In June last year, Interior Minister Suleyman Soylu announced the imposition of a ban on CHP officials attending soldiers’ funerals, suggesting that they should instead put in an appearance at the funerals of PKK militants killed by Turkish forces.


Amnesty slams Qatar tracing app for exposing data of a million users

Updated 12 min 11 sec ago

Amnesty slams Qatar tracing app for exposing data of a million users

  • Glitch made users’ ID numbers, location, infection status vulnerable to hackers
  • More than 47,000 of Qatar’s 2.75 million people have tested positive for

DOHA: A security flaw in Qatar’s controversial mandatory coronavirus contact tracing app exposed sensitive information of more than one million users, rights group Amnesty International warned Tuesday.
The glitch, which was fixed on Friday after being flagged by Amnesty a day earlier, made users’ ID numbers, location and infection status vulnerable to hackers.
Privacy concerns over the app, which became mandatory for residents and citizens on pain of prison from Friday, had already prompted a rare backlash and forced officials to offer reassurance and concessions.
Users and experts had criticized the array of permissions required to install the app including access to files on Android devices, as well as allowing the software to make unprompted phone calls.
Despite insisting the unprecedented access was necessary for the system to work, officials said they would address privacy concerns and issued reworked software over the weekend.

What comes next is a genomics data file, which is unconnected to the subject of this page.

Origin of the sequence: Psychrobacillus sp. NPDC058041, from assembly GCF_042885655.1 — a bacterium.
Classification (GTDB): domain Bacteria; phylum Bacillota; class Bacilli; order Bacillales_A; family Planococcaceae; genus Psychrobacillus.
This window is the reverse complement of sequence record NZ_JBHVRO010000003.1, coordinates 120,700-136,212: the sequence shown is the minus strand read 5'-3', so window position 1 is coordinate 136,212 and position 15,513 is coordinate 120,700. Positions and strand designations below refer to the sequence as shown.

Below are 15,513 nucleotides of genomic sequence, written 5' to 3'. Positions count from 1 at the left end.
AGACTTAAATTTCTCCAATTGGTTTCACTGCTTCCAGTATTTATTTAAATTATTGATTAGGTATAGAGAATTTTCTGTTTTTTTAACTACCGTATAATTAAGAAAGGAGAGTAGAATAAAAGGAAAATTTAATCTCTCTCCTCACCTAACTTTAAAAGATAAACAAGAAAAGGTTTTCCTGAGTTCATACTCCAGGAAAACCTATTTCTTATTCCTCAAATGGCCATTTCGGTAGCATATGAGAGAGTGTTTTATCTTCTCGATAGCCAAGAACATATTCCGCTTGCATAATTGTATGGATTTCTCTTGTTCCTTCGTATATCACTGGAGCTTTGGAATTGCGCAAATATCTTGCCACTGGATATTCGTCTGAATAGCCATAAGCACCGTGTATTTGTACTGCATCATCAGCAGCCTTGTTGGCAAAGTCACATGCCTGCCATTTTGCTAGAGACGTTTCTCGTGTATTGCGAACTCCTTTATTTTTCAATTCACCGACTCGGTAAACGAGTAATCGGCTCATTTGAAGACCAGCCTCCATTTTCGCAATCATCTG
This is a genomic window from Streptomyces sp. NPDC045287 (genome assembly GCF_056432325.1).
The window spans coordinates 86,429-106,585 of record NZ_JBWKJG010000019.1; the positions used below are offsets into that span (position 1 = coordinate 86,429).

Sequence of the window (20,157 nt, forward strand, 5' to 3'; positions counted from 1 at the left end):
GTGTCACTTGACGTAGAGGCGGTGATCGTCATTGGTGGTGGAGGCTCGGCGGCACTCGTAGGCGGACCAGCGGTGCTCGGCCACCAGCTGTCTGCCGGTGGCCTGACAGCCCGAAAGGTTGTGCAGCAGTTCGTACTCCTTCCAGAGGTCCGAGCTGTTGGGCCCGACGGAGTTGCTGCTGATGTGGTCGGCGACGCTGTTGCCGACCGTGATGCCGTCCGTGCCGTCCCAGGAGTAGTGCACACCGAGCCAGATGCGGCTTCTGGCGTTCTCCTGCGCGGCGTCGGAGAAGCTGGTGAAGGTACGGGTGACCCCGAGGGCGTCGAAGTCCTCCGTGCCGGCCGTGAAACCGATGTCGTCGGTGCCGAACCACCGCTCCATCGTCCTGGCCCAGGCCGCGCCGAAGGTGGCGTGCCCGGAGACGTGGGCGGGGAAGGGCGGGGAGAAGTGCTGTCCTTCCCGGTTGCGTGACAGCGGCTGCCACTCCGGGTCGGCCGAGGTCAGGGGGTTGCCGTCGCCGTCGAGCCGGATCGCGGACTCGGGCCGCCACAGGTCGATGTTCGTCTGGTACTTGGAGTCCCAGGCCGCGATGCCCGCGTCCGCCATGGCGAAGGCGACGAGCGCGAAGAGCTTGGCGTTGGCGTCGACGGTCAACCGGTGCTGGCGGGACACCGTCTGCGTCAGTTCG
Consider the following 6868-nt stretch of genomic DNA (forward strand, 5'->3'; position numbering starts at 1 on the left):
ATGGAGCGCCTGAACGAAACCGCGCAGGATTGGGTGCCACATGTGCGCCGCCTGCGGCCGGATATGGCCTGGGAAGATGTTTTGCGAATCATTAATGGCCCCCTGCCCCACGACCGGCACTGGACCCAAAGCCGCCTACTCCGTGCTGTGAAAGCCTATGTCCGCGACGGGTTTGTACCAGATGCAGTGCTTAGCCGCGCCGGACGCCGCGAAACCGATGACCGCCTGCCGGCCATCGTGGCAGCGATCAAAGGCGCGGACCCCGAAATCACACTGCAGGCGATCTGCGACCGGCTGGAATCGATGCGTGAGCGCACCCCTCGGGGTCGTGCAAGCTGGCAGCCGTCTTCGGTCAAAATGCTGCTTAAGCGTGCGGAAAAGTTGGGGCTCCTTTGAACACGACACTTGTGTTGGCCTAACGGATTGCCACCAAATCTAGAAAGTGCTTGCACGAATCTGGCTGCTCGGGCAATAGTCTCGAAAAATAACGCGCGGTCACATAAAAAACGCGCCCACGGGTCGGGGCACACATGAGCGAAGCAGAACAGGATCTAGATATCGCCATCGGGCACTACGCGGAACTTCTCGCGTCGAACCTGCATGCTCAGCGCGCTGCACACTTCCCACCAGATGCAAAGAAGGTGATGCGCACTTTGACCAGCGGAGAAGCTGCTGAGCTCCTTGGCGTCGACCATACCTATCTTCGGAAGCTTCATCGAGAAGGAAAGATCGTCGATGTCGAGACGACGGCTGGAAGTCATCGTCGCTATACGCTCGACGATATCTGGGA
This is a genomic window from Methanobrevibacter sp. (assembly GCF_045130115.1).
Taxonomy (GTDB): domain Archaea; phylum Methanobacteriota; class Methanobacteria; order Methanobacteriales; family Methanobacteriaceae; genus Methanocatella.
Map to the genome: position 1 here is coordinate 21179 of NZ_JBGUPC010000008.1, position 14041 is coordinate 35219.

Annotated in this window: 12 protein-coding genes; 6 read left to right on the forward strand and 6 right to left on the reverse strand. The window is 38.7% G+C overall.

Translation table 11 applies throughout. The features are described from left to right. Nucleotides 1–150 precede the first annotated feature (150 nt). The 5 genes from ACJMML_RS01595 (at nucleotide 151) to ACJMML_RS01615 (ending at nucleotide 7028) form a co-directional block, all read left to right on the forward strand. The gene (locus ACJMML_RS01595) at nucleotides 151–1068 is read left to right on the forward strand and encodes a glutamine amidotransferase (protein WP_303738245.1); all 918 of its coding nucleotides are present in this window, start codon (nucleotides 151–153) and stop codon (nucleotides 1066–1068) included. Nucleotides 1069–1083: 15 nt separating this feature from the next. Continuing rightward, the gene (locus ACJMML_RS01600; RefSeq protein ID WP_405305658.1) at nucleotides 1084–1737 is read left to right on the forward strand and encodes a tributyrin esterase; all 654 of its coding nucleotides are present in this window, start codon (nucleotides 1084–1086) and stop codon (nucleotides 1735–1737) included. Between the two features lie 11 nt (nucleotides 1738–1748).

“Amnesty International’s Security Lab was able to access sensitive information, including people’s name, health status and the GPS coordinates of a user’s designated confinement location, as the central server did not have security measures in place to protect this data,” the rights group said in a statement.
“While Amnesty International recognizes the efforts and actions taken by the government of Qatar to contain the spread of the COVID-19 pandemic and the measures introduced to date, such as access to free health care, all measures must be in line with human rights standards.”
More than 47,000 of Qatar’s 2.75 million people have tested positive for the respiratory disease — 1.7 percent of the population — and 28 people have died.
Like other countries, Qatar has turned to mobiles to trace people’s movements and track who they come into contact with, allowing officials to monitor coronavirus infections and flag possible contagion.
“The Ehteraz app’s user privacy and platform security are of the utmost importance,” Qatar’s health ministry said in a statement on Tuesday.
“A comprehensive update of the app was rolled out on Sunday May 24 with expanded security and privacy features for all users.”
But Etheraz, which means “Precaution,” continues to allow real-time location tracking of users by authorities at any time, Amnesty said.
“It was a huge security weakness and a fundamental flaw in Qatar’s contact tracing app that malicious attackers could have easily exploited,” said Claudio Guarnieri, head of the group’s security lab.
“The Qatari authorities must reverse the decision to make use of the app mandatory,” he said.